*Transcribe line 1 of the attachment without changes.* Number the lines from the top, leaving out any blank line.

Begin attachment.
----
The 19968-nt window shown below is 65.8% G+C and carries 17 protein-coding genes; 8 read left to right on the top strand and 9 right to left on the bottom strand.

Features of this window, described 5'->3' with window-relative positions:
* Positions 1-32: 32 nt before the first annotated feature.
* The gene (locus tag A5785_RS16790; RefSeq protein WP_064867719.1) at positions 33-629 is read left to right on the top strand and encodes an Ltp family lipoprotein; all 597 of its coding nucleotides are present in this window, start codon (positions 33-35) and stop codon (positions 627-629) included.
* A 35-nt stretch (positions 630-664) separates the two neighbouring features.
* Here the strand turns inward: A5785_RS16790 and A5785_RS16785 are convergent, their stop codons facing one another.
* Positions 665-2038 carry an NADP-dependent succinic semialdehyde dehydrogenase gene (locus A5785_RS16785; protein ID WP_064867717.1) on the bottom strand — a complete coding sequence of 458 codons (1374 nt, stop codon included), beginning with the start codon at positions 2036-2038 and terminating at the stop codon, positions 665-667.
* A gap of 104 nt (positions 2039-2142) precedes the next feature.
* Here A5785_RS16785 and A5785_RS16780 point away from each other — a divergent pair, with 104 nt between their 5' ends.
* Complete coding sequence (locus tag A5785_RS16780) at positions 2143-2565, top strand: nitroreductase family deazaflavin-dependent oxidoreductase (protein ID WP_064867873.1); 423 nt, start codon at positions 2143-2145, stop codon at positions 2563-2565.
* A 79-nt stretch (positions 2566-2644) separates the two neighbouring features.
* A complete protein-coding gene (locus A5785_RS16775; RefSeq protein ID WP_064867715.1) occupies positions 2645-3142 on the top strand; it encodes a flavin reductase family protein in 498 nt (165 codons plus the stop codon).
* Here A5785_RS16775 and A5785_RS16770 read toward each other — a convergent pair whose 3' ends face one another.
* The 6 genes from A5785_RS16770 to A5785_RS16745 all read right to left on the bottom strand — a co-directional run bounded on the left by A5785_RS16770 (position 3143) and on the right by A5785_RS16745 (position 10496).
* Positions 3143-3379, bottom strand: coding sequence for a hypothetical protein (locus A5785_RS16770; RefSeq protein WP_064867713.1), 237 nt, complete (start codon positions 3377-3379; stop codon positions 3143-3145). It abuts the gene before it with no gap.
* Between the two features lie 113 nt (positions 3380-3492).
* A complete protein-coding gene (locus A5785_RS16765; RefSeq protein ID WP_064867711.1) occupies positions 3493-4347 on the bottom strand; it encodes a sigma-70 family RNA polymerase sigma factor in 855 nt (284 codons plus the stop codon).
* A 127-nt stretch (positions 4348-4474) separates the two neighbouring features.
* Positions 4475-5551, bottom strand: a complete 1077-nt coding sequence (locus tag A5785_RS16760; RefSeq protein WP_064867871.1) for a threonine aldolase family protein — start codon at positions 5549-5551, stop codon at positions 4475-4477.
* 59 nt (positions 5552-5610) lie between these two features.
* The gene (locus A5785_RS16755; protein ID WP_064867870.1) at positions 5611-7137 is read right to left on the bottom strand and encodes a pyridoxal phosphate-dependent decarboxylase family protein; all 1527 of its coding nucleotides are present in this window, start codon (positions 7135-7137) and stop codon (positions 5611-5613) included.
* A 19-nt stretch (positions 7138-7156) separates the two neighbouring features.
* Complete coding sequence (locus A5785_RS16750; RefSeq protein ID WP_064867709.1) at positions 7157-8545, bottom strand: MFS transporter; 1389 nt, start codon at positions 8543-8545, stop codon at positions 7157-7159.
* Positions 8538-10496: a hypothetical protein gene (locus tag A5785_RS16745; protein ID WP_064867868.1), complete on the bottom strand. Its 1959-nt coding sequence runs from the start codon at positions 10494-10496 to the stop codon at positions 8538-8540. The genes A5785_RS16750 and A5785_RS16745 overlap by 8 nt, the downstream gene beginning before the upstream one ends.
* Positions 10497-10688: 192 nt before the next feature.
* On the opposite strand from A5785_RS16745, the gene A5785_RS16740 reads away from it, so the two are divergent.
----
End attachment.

The 19968-nt window shown below is 65.8% G+C and carries 17 protein-coding genes; 8 read left to right on the top strand and 9 right to left on the bottom strand.